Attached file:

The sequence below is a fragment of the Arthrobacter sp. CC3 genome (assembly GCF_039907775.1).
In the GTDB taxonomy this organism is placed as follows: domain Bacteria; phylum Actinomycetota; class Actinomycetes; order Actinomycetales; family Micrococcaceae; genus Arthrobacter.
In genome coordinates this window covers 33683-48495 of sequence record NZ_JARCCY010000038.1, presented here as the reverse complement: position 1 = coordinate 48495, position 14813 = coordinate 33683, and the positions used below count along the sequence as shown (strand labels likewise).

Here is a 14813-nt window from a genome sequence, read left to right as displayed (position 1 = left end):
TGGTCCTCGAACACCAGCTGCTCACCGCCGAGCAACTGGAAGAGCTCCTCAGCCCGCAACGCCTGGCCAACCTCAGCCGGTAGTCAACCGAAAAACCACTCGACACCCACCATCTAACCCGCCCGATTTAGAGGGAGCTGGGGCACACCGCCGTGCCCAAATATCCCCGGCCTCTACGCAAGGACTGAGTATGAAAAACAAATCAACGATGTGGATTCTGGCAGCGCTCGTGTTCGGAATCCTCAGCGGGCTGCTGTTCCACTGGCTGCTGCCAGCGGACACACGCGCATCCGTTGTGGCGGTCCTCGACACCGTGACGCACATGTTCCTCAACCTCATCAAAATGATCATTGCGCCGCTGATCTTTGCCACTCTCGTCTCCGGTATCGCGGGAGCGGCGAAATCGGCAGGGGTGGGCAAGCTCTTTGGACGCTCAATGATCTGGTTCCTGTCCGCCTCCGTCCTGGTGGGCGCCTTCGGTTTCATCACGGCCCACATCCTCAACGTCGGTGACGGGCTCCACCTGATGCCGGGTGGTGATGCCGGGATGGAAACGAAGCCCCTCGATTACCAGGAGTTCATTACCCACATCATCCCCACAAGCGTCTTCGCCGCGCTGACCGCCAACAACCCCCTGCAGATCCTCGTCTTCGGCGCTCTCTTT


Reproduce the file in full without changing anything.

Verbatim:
The sequence below is a fragment of the Arthrobacter sp. CC3 genome (assembly GCF_039907775.1).
In the GTDB taxonomy this organism is placed as follows: domain Bacteria; phylum Actinomycetota; class Actinomycetes; order Actinomycetales; family Micrococcaceae; genus Arthrobacter.
In genome coordinates this window covers 33683-48495 of sequence record NZ_JARCCY010000038.1, presented here as the reverse complement: position 1 = coordinate 48495, position 14813 = coordinate 33683, and the positions used below count along the sequence as shown (strand labels likewise).

Here is a 14813-nt window from a genome sequence, read left to right as displayed (position 1 = left end):
TGGTCCTCGAACACCAGCTGCTCACCGCCGAGCAACTGGAAGAGCTCCTCAGCCCGCAACGCCTGGCCAACCTCAGCCGGTAGTCAACCGAAAAACCACTCGACACCCACCATCTAACCCGCCCGATTTAGAGGGAGCTGGGGCACACCGCCGTGCCCAAATATCCCCGGCCTCTACGCAAGGACTGAGTATGAAAAACAAATCAACGATGTGGATTCTGGCAGCGCTCGTGTTCGGAATCCTCAGCGGGCTGCTGTTCCACTGGCTGCTGCCAGCGGACACACGCGCATCCGTTGTGGCGGTCCTCGACACCGTGACGCACATGTTCCTCAACCTCATCAAAATGATCATTGCGCCGCTGATCTTTGCCACTCTCGTCTCCGGTATCGCGGGAGCGGCGAAATCGGCAGGGGTGGGCAAGCTCTTTGGACGCTCAATGATCTGGTTCCTGTCCGCCTCCGTCCTGGTGGGCGCCTTCGGTTTCATCACGGCCCACATCCTCAACGTCGGTGACGGGCTCCACCTGATGCCGGGTGGTGATGCCGGGATGGAAACGAAGCCCCTCGATTACCAGGAGTTCATTACCCACATCATCCCCACAAGCGTCTTCGCCGCGCTGACCGCCAACAACCCCCTGCAGATCCTCGTCTTCGGCGCTCTCTTT